Tuesday, 5 November 2013 00:01
Nine out of every ten new jobs created today are in service companies. In today’s context, the servant selling skills are more relevant for salespersons who are in the service industry, and undoubtedly the service industry is booming globally. For instance, according to Canadian statistics, 75% of Canadians are working in the service industry. In the United States 70% of the workforce works in the service sector; in Japan, 60%, and in Taiwan, 50%. Many of them are in the professional category.
When you sell a service, you are selling something that doesn’t exist; you can’t try out the service before you buy it. You order it and then you get it. In fact, you buy most services based on touch, taste, feel and sight unseen, so it’s more of a challenge to the sales person and even for the customer.
The whole idea of salesmanship is being turned on its head. Effective sellers will “serve first and sell later”, so says Daniel Pink in his bestselling latest book, ‘To Sell is Human’. Today’s most successful sales people are service and servant oriented. “They make selling as personal and purposeful”. Pink says modern marketing should focus more on the approach of servant selling; “serve first and sell second”.
Add tangibility to your service
Intangibility is one of the unique differences between services and products. To reduce intangibility, customers always look for service quality signals, and don’t want to make mistakes. These needs must be addressed and assured by salespeople.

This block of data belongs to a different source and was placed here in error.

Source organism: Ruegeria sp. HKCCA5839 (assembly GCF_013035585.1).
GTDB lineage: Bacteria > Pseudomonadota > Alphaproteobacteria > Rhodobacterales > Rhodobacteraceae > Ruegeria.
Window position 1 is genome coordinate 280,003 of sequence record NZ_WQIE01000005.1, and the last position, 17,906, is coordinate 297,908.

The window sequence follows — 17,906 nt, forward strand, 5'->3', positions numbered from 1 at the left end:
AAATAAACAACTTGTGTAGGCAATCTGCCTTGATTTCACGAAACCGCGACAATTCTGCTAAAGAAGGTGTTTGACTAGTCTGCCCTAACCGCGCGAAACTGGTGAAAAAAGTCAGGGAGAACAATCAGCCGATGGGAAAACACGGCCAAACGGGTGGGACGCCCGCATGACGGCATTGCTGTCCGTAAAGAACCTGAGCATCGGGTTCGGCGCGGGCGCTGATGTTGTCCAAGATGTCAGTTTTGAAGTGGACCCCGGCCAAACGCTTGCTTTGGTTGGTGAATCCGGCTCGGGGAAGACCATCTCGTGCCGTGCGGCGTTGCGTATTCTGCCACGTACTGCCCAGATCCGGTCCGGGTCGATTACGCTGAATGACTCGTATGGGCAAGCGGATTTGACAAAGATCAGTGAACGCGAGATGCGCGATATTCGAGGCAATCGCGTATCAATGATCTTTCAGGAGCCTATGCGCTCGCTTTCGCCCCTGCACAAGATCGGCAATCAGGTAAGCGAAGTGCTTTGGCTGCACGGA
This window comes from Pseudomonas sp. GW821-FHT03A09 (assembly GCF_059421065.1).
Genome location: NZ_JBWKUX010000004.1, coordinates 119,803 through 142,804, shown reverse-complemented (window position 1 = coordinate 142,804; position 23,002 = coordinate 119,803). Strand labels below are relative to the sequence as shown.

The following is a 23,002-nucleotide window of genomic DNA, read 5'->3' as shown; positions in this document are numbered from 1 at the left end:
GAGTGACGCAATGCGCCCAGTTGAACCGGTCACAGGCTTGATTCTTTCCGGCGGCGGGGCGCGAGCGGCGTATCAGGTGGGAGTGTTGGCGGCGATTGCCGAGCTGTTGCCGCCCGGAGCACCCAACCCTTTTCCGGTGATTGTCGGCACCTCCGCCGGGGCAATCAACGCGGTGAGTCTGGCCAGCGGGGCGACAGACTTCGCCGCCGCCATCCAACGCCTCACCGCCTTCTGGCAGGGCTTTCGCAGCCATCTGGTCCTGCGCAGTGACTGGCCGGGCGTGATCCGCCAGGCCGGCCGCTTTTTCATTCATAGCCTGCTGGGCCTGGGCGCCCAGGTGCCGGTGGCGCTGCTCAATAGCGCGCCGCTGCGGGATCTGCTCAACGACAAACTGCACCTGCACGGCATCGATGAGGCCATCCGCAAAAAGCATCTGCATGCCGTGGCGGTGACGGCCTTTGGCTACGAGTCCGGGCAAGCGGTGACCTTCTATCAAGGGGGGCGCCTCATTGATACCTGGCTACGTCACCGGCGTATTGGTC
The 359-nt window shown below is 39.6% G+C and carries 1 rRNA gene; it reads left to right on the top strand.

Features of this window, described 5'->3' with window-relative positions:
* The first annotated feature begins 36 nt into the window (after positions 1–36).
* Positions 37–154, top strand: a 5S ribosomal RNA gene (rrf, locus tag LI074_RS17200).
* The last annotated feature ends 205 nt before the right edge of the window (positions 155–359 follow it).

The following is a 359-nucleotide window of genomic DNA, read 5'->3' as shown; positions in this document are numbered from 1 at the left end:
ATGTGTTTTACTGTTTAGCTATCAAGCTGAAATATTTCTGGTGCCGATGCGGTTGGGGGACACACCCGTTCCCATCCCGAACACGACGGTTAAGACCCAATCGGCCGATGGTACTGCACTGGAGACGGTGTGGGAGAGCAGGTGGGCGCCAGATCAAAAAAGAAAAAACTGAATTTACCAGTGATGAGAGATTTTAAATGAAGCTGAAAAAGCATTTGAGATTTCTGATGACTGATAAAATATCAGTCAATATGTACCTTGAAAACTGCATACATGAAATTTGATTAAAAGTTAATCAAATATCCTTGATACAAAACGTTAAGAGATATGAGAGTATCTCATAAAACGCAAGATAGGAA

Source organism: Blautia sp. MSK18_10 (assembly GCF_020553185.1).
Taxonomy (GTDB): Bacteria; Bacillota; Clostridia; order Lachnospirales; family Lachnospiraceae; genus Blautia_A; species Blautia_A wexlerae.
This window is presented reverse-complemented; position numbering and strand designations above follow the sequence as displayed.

Most service companies provide assurances through guarantees, and they say it will be done within 24hrs or that in three workings days the documentation will be processed etc. These are the most common ways of giving assurances to customers to buy services.
Sometimes service companies add tangibility by providing a physical product with their service, to keep customers in touch with them at any given time. As an example, I have seen in the United Kingdom, some dentists routinely give patients a toothbrush after each check up. Many dentists personalise toothbrushes by printing their name, address and phone number on the toothbrush.
You don’t necessarily need to add products, to add tangibility. Welcome letters, newsletters and updates; any value added information for customers, are other ways to add tangibility to your services.
It is also recommended to financial sales personnel, who are selling credit cards, loans, and deposits, that they should be qualified as financial advisors and carry an identity of their professional qualifications. This lets customers know the salesperson’s background and can be used to showcased their abilities at their job. Customers buy services differently from products; you can make your service more visible by adding tangibility.
Challenges of selling intangibles
Developing and maintaining a sustainable and strong brand, is more complex and challenging for a service organisation, in my view, than a developing a strong brand for a product. Why? Very simply because services are less tangible and more ephemeral.
In general recognisability, performance and consistency, can make a brand strong. When we talk of a product, a carbonated drink as an example, the logo and colour can give you the recognition. The performance comes through the taste of the beverage; consistency is the element of the manufacturing processes. When talking about the management of a service brand, it becomes much complex.
In service brands, while logos and designs are the most impacted element, there are other factors to be considered. Such as, if you promote your service out of office, your physical locations, how it looks and the furnishings etc., will all impact the brand and its recognisability. Sales consultants who travel out to visits clients for example, are key brand ambassadors; including how they dress, speak, what type of vehicle they use and how well maintained it is.